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In Texas, spoliation is an evidentiary concept not a separate cause of action. Trevino v. Ortega, 969 S.W.2d 950, 954 (Tex. 1998).  A spoliation determination involves a two step judicial process.  First, the trial court must determine, as a question of law, whether a party spoliated evidence.  In order to conclude that a party spoliated evidence, the court must find that the spoliating party had a duty to reasonably preserve evidence and that the spoliating party intentionally or negligently breached that duty by failing to reasonably preserve evidence.  Brookshire Brothers, Ltd. v. Jerry Aldridge, 439 S.W.3d 9 (Tex. 2014).  Second, if it is determined that spoliation occurred, the court has broad discretion in the assessment of a remedy as long as the remedy directly relates to the conduct that is the subject of the litigation. Id. at 23-26.  

The considerations that go into whether this remedy is provided include the level of culpability of the spoliating party and the degree of prejudice suffered by the non-spoliating party. Id.  A spoliation determination and the appropriate sanctions are to be determined by the trial judge outside of the presence of the jury as to avoid unfairly prejudicing the jury by the presentation of any evidence that is unrelated to the facts underlying the lawsuit. Id.  Moreover, any evidence that addresses directly whether a party spoliated evidence is not to be presented to the jury except insofar as it relates to the substance of the lawsuit. Id.  The inquiry regarding whether a spoliation sanction or presumption is justified requires a court to consider the following: (1) whether there was a duty to preserve evidence, (2) whether the alleged spoliating party breached that duty to preserve evidence; and (3) whether the spoliation prejudiced the non-spoliating party's ability to present its case or defense. Miner Dederick Construction, LLP v. Gulf Chemical & Mettallurgical Corp., 403 S.W.3d 451, 465 (Tex. App.-Houston [1st. Dist.] 2013, pet. denied).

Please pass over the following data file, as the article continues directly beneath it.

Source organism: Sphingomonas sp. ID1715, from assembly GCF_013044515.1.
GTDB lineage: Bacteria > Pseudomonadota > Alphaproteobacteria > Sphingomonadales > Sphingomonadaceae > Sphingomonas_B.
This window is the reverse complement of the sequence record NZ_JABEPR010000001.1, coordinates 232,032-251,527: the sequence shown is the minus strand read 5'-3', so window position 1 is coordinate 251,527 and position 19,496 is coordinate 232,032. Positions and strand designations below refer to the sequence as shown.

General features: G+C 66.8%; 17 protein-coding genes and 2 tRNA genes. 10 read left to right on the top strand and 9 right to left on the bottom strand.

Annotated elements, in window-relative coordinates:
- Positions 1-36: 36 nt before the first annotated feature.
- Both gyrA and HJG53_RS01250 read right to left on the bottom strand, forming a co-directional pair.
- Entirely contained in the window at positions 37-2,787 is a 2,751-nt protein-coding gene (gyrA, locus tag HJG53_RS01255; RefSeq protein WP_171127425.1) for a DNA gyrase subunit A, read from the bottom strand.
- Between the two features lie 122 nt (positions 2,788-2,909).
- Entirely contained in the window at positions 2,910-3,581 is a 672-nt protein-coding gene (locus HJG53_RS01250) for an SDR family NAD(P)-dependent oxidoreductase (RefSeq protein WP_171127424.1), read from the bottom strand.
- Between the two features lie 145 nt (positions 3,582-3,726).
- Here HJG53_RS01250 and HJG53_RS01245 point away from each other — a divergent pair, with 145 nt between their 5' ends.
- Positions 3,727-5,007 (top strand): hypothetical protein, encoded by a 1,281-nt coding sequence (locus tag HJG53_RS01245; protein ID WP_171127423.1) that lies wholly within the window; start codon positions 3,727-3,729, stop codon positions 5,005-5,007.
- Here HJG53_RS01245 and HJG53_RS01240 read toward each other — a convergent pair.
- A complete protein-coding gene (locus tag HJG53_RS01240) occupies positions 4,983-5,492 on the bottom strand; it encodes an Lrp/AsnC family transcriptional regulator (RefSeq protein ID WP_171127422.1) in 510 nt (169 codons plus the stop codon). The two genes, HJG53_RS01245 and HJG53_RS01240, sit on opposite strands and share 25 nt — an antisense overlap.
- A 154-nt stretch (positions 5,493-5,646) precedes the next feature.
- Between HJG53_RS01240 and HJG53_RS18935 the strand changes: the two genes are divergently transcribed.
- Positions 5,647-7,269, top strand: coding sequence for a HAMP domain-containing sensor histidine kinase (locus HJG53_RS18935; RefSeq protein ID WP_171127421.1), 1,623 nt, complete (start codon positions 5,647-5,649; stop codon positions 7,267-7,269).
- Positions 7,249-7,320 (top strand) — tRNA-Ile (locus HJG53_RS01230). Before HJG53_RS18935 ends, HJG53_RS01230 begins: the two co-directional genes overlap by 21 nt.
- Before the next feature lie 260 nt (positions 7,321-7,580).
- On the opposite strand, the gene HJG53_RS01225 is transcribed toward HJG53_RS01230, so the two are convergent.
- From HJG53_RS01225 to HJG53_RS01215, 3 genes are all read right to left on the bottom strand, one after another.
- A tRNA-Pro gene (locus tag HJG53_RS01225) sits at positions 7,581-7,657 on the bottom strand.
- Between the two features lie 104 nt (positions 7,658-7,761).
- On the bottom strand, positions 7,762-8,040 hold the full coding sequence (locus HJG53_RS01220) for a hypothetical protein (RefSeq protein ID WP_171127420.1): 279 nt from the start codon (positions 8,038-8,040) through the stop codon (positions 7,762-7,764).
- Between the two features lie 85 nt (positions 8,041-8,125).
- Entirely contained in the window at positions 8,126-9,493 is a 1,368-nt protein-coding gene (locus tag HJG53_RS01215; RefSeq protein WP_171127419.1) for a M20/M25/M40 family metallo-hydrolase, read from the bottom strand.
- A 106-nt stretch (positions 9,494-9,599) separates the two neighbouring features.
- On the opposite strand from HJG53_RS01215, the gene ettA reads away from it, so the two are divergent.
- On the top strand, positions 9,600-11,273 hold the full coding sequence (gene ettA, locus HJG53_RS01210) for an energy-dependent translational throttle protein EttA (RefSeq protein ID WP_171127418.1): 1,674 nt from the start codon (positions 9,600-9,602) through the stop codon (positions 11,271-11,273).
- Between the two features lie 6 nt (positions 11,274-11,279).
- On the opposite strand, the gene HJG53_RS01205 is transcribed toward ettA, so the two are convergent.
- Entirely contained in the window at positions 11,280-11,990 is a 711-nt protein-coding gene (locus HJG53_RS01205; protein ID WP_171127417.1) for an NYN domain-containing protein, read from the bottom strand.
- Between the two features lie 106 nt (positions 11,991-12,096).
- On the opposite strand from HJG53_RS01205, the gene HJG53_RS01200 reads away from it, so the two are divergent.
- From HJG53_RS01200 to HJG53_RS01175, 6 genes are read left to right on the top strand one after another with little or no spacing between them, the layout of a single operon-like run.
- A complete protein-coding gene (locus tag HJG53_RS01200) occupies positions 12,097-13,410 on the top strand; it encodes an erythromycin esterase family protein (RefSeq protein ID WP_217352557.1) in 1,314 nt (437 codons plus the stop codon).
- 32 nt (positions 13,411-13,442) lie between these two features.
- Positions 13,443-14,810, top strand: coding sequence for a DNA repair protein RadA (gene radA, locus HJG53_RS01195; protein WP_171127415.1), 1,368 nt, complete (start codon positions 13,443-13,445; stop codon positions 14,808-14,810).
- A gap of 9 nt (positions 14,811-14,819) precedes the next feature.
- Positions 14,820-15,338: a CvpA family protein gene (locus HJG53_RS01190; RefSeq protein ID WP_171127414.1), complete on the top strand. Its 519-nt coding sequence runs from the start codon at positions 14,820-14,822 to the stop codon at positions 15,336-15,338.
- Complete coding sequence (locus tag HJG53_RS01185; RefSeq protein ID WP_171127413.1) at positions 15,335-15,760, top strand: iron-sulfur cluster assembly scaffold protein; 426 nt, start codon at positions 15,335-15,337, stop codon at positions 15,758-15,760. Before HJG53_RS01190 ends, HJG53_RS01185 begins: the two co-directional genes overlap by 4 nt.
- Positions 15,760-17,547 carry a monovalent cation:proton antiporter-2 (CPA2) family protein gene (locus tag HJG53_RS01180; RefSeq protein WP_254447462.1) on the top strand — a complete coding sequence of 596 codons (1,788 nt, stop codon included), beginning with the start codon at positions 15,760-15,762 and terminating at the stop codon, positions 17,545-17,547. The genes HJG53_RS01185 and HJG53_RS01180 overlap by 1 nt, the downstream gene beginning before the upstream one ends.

The duty to preserve evidence is not raised unless a party knows or reasonably should know that there is a substantial chance that a claim will be filed and the evidence is relevant and material. Id.  A party knows or reasonably should know that there is a substantial chance that a claim will be filed if a reasonable person would conclude from the severity of the incident, and other circumstances surrounding the incident, that there was a substantial chance for litigation at the time of the alleged spoliation. Id.  Although a party that has a duty to preserve evidence need not take extraordinary measures to preserve the evidence, the party does have a duty to exercise reasonable care in the preservation of potentially relevant evidence. Trevino v. Ortega, 969 S.W.2d 950, 957 (Tex. 1998).  A spoliating party can defend against an assertion of negligent or intentional destruction by providing explanations to justify its failure to preserve evidence. Miner Dederick Construction, 403 S.W.3d at 466.  A party's claim that the evidence was destroyed in the ordinary course of business will not excuse the obligation to preserve when the party's duty to preserve the evidence arises before the destruction. Id.  

If the trial court finds that spoliation has occurred, the trial court may submit a spoliation instruction only if it finds (1) the spoliating party acted with intent to conceal discoverable evidence, or (2) the spoliating party acted negligently and caused the non-spoliating party to be irreparably deprived of any meaningful ability to present a claim or defense. Brookshire Brothers, at 23-26.  A common jury instruction for spoliation provides: You, the jury, are instructed that Party A destroyed, lost, or failed to produce to this Court material evidence that by law should have been produced as evidence for your deliberations. You are further instructed you may, but are not required to, presume this evidence is unfavorable to Party A.

Spoliation of Evidence

© 2015 Mark Courtois and Diane Davis

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